Whitney Robinson, Ph.D., Associate Professor, Epidemiology
Whitney R. Robinson is figuring out why Black women in the U.S. experience worse health and healthcare than other Americans when it comes to gynecological issues, cancer, and obesity. Her research focuses on everyday challenges (such as poverty during childhood, limited health care options, parts of the country where people live, and structural racism) and how they contribute to people's risk of dealing with chronic health care issues. She believes that Black women are like "the canary in the coal mine": the kind of changes that would improve the health of Black women would dramatically improve the health of all Americans.
Robinson specializes in epidemiologic methods for health disparities research. She focuses on how and why processes of obesity and cancer development differ by sex, race, and ethnicity. The theoretical underpinning of her work is the lifecourse framework. For example, her Population Health work hypothesizes that nutritional, socioeconomic, and psychosocial exposures during critical periods in utero and during childhood have enduring effects on adult obesity development and partially explain why obesity prevalence is much greater in young U.S. Black women than in young U.S. Black men and other groups. Robinson's newer research program uses the lifecourse framework to investigate questions relevant to demography and reproductive health. This newly funded work investigates how racial/ethnic and socioeconomic inequalities in gynecologic surgery among U.S. women affect disparities in fertility as well as health disparities in several chronic diseases.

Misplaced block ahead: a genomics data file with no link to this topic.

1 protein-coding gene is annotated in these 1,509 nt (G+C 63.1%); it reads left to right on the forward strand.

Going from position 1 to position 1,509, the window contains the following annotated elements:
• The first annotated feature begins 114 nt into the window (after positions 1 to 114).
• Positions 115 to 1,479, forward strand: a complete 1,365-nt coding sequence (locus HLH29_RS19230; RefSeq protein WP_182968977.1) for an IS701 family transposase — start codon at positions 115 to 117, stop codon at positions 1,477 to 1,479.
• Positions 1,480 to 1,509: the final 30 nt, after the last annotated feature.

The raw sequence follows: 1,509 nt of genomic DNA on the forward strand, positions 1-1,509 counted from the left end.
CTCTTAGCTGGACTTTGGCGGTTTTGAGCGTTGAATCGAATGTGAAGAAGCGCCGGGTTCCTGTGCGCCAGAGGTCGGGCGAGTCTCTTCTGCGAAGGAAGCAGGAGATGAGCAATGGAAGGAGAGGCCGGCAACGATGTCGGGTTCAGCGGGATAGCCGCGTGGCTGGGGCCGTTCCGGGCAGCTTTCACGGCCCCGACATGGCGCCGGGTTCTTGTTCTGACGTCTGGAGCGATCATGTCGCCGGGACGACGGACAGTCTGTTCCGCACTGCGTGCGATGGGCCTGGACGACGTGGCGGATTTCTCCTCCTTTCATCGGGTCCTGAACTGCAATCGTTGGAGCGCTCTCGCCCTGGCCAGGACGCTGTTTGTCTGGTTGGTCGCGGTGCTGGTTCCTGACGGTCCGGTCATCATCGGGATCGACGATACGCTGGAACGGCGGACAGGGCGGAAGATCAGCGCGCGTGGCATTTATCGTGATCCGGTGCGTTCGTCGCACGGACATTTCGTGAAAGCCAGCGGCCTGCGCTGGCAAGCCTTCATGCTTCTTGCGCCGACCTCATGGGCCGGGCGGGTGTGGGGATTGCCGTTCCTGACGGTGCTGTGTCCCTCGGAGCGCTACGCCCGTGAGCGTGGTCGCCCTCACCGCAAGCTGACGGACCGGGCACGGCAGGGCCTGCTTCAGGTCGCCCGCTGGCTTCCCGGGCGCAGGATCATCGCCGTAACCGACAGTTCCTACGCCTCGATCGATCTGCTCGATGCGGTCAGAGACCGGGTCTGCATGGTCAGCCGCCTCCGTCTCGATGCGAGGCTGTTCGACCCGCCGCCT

An example of Robinson's work is a series of age-period-cohort analyses of obesity prevalence. These papers resulted from an interdisciplinary collaboration of sociologists, epidemiologists, and statisticians. In these papers, Robinson and colleagues demonstrated and clarified distinctions among three methods to model age, period, and cohort effects and, additionally, found that the first generation of women born during the obesity epidemic of the 1980s is experiencing disproportionate sensitivity to the obesogenic environment compared to previous generations. They hypothesize that this increased sensitivity to the obesogenic environment is due to exposures during critical periods in utero or during early childhood.
In 2011, Dr. Robinson participated in CPC's summer-in-residence grant writing workshop for early-career faculty. This workshop helped her develop, submit and receive an NIH K01 from the National Cancer Institute to enhance her expertise as an interdisciplinary health disparities researcher, working with mentors Barry Popkin and David Guilkey. In her work, Robinson is developing and applying epidemiologic decomposition methods to identify modifiable causes of breast cancer health disparities. She has recently received two pilot awards to investigate novel causes of disparities in breast cancer incidence and mortality among U.S. women. This work builds upon Robinson's long-standing research interests in life course-based causes of health disparities in cancer incidence and the application of novel study designs.
Last Updated: 2019-12-20